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I wonder what brand/model of transaxle they used on these? I often observe the JD, Simplicity, et al. guys debating the merits of one model hydrostat over another. In any case, it would be a great mowing :mowlawn: and snowblowing tractor. The turning radius on these is pretty small, per the Ingersoll literature.
 

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THIS IS A REAL NICE INGERSOLL LAWN TRACTOR IN VERY GOOD SHAPE. IT IS A LATER MODEL. I WAS TOLD THAT IT IS ONLY 3 OR 4 YEARS OLD BUT I DO NOT KNOW FOR SURE. IT HAS HYDRO FOOT CONTROLLED DRIVE. IT IS EQUIPPED WITH THE MODEL 44 DECK WHICH CUTS 46 1/2 INCHES. THE TRACTOR ALSO HAS CRUISE CONTROL. THE TRACTOR HAS JUST BEEN SERVICED WITH NEW ENGINE OIL AND FILTER... NEW FUEL FILTER AND THE BLADES HAVE BEEN SHARPENED. IT MOWS REAL NICE. TIRES ARE ORIGINAL AND ARE LIKE NEW. THIS MACHINE DOES NOT HAVE AN HOUR METER BUT IT HAS NOT BEEN USED HARD OR ABUSED. THERE IS PAINT PEELING IN SOME PLACES BUT NOTHING REAL BAD.

I WILL DELIVER THIS TRACTOR TO YOU FOR A FAIR PRICE OF $1.75 A LOADED MILE.

I CAN STORE THIS TRACTOR UNTIL SHIPPING OR PICKUP ARRANGEMENTS ARE MADE.

I CAN ASSIST IN SHIPPING ARRANGEMENTS.

IF YOU HAVE ANY QUESTIONS OR WANT TO COME SEE IT, FEEL FREE TO EMAIL OR CALL ME.

570-573-1076

THANK YOU AND GOOD LUCK BIDDING!!!
 

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ing3018 said:
.... The turning radius on these is pretty small, per the Ingersoll literature.
shouldn't it be pretty easy to tighten the turning radius on just about any Case GT?

1. grind down the turning stops on the front spindles.
2. Attach the drag link closer to the kingpin/vertical spindle shaft. Requires a little more force on the wheel to cause the spindles to turn, but the spindles ought to be rotated farther before you run out of teeth on the steering gear.
3. Combine it with "poor man's power steering" and you might offset the need for increased steering force.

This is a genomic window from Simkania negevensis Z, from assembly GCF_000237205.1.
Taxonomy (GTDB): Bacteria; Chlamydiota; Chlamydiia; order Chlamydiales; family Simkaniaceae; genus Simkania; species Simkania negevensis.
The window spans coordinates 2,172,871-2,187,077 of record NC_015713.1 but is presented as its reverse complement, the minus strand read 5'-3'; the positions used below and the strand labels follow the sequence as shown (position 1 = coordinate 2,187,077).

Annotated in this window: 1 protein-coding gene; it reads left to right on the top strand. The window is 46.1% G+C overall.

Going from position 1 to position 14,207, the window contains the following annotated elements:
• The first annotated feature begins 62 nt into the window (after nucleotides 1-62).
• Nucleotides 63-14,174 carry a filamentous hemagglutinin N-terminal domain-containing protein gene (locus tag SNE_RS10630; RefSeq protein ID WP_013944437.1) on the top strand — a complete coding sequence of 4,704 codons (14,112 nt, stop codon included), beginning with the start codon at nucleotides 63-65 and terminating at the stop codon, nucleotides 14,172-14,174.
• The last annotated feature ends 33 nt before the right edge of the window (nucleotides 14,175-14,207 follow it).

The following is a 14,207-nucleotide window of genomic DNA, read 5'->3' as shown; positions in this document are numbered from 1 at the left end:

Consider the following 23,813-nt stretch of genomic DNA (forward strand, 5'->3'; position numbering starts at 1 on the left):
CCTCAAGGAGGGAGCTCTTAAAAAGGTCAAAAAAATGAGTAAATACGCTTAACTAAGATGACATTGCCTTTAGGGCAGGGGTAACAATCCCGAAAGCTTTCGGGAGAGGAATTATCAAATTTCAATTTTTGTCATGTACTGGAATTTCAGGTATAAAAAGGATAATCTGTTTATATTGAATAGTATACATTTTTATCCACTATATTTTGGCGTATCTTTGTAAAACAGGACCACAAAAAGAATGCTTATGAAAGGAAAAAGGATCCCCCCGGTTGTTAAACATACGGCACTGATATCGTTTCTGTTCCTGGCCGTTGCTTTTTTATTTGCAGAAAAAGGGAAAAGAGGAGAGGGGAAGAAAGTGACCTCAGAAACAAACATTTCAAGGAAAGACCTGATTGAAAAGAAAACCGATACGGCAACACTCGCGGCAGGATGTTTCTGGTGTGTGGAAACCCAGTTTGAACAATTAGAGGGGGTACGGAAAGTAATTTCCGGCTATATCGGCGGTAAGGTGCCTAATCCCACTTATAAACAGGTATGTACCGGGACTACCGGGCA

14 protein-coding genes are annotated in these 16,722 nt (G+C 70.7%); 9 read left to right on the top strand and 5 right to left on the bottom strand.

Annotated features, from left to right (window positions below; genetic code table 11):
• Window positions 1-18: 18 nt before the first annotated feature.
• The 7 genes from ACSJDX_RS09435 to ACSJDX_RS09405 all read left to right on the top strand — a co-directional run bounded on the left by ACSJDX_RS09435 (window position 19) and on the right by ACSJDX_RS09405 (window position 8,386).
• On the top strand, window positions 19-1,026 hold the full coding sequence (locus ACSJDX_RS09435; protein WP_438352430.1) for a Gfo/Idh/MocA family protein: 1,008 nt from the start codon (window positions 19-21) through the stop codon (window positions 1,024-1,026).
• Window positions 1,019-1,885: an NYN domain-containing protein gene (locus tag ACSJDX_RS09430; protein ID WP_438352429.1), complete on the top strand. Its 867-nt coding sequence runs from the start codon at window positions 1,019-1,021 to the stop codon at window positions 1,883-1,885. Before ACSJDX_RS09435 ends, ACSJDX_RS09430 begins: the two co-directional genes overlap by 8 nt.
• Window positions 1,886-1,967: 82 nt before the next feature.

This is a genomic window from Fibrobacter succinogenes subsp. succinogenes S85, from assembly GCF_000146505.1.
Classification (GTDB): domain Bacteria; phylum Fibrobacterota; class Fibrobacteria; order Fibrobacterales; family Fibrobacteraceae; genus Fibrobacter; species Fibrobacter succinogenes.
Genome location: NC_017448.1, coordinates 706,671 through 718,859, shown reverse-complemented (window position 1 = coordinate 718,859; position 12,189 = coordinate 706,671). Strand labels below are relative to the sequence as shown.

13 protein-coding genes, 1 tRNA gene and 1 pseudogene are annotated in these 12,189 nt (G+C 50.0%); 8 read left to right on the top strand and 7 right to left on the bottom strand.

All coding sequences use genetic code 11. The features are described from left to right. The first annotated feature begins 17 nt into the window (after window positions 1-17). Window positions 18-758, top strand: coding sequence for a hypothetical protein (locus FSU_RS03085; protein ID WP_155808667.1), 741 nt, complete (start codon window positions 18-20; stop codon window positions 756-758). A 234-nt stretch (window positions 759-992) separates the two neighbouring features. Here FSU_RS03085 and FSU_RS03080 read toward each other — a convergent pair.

4. You might just finish with tighter turning radius for about the same force exerted.

Or am I off?

Bob
 

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Discussion Starter · #8 ·
bobneumann said:
ing3018 said:
.... The turning radius on these is pretty small, per the Ingersoll literature.
shouldn't it be pretty easy to tighten the turning radius on just about any Case GT?

1. grind down the turning stops on the front spindles.
2. Attach the drag link closer to the kingpin/vertical spindle shaft. Requires a little more force on the wheel to cause the spindles to turn, but the spindles ought to be rotated farther before you run out of teeth on the steering gear.
3. Combine it with "poor man's power steering" and you might offset the need for increased steering force.
4. You might just finish with tighter turning radius for about the same force exerted.

Or am I off?

Bob
I think that you may have misunderstood ing3018. Turning radius on Case GT's has been a source of complaint and he was trying to point out that these models have an improved ability to turn tightly.

However, I think that your suggestions are certainly valid for the 200/400 series. It has been mentioned in the past about removing 1/8" from each steering stop.
 

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bobneumann said:
ing3018 said:
.... The turning radius on these is pretty small, per the Ingersoll literature.
shouldn't it be pretty easy to tighten the turning radius on just about any Case GT?

1. grind down the turning stops on the front spindles.
2. Attach the drag link closer to the kingpin/vertical spindle shaft. Requires a little more force on the wheel to cause the spindles to turn, but the spindles ought to be rotated farther before you run out of teeth on the steering gear.
3. Combine it with "poor man's power steering" and you might offset the need for increased steering force.
4. You might just finish with tighter turning radius for about the same force exerted.

Or am I off?

Bob
Yes, all those suggestions will make improvements to steering performance. In my case, with a power steering tractor, the hydraulic steering cylinder limits the travel of the right side front tire when turning right. My cylinder was rubbed by the tire, causing the wheel to stop turning when it hits. I have adjusted the linkages to eliminate the rubbing. So, my left turning radius is better than for right turns. A slightly wider stance front axle would be a possible help for this, but a 4000 series front axle beam might lift the front end too much. On the other hand, a couple inches more ground clearance for mowing and garden work would not be a bad thing.

Paul
 

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Discussion Starter · #10 ·
ing3018 said:
A slightly wider stance front axle would be a possible help for this, but a 4000 series front axle beam might lift the front end too much. On the other hand, a couple inches more ground clearance for mowing and garden work would not be a bad thing.

Paul
Maybe so but that change in height would also affect the way your mower deck works. Both Series use the same Mule bracket and deck harness but the adjustment for the ground clearance change comes by way of the brackets welded onto the frames of the tractors.
 
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